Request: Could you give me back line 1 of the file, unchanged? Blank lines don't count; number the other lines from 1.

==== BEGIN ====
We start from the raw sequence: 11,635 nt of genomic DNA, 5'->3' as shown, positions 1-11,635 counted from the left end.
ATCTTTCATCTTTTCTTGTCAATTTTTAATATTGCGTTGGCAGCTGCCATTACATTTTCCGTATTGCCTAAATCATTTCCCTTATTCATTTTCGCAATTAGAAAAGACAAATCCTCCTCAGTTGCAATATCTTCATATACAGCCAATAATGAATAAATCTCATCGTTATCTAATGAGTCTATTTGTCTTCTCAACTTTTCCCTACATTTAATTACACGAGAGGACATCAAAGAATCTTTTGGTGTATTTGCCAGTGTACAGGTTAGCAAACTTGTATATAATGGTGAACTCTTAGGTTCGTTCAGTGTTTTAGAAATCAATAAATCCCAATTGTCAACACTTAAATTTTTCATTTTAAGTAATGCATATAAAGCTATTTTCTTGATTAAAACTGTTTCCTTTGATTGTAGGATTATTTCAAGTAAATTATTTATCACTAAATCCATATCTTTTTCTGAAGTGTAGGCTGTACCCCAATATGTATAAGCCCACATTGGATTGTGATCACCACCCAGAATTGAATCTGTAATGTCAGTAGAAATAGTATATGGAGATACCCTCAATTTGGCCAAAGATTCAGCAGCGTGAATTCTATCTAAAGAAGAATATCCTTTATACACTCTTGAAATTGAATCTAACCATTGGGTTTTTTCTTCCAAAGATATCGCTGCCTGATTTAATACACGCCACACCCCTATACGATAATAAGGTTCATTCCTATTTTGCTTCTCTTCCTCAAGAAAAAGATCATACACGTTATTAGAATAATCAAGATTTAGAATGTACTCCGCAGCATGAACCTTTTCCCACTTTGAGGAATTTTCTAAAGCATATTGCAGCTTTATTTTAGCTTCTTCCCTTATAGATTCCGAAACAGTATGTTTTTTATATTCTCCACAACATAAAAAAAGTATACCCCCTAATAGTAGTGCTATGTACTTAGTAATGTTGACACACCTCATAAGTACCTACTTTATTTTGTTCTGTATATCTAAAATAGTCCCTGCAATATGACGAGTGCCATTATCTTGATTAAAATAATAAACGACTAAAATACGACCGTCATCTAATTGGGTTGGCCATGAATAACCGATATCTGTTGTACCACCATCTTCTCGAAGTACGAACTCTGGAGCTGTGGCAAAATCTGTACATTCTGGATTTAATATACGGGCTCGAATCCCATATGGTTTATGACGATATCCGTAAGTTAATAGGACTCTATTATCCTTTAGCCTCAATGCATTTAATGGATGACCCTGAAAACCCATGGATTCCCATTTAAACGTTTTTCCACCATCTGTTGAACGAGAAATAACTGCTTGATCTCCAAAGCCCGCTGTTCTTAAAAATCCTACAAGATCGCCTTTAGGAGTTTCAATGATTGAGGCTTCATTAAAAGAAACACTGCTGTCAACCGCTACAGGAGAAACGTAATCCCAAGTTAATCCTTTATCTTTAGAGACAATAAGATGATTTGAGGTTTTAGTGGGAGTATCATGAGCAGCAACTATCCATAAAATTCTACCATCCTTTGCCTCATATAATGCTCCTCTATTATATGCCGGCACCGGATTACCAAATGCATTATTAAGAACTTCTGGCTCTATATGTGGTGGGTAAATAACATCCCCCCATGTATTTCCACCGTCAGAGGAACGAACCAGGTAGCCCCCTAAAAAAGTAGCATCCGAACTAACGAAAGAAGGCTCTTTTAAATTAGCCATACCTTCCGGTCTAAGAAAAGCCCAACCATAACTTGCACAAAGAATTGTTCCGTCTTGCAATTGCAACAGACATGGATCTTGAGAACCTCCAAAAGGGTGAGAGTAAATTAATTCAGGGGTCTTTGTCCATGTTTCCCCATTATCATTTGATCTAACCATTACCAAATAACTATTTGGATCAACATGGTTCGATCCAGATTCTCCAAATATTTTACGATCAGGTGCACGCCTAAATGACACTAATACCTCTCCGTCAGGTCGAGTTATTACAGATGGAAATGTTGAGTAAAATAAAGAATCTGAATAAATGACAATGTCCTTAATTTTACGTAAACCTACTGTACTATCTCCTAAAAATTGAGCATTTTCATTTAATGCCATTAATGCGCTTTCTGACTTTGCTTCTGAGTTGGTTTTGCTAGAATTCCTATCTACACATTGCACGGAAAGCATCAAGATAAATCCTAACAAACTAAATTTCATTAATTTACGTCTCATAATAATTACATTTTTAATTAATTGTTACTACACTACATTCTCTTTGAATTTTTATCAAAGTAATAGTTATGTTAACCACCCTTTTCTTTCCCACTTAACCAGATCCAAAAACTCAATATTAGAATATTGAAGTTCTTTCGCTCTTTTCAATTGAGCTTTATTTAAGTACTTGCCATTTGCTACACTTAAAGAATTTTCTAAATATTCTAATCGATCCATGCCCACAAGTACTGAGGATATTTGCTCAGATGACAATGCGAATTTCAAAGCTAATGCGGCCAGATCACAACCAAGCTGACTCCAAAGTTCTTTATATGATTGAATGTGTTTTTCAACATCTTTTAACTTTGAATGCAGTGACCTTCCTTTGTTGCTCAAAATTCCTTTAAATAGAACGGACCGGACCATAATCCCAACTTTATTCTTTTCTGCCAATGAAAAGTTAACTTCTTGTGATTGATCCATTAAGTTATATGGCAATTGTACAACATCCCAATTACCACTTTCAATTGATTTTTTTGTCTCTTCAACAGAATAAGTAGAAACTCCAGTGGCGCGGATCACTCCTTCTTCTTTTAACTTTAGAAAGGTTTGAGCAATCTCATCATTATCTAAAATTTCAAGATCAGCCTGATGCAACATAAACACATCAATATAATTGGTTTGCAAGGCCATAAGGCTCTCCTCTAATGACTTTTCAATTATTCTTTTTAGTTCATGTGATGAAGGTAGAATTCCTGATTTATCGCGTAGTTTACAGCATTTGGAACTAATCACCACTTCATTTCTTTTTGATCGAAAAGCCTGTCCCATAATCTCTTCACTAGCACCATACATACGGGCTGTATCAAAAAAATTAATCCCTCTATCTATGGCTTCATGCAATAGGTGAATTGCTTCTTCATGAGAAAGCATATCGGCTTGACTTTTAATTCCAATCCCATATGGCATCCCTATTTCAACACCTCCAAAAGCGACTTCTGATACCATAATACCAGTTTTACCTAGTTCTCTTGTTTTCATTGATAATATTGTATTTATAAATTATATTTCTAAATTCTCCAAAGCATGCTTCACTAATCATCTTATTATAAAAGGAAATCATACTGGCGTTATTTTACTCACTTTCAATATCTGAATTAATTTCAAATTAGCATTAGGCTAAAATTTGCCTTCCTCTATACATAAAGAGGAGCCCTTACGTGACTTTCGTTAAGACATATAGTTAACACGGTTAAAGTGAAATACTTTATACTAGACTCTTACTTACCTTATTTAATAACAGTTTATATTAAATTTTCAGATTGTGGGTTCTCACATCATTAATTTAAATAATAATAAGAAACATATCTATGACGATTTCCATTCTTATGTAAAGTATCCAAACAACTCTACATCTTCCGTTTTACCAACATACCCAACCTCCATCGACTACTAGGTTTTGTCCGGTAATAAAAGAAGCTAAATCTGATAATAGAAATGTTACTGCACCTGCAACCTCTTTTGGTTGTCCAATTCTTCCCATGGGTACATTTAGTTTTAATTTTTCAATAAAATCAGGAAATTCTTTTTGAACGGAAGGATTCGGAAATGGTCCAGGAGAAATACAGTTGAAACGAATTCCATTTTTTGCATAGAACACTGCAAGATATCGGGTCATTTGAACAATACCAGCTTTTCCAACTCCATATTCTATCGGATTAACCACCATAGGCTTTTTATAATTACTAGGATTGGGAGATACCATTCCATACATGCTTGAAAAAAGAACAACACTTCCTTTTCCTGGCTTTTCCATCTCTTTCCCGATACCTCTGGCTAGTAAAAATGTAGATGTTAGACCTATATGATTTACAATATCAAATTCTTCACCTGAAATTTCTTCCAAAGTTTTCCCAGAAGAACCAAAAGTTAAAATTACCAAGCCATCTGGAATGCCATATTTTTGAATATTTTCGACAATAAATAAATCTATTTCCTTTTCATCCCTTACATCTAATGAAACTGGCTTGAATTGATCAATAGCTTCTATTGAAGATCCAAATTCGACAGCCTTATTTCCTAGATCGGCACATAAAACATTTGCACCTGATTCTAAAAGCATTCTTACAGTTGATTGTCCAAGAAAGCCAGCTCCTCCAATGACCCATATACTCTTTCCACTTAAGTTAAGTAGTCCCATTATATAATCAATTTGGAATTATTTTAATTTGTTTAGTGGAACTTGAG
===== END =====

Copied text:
We start from the raw sequence: 11,635 nt of genomic DNA, 5'->3' as shown, positions 1-11,635 counted from the left end.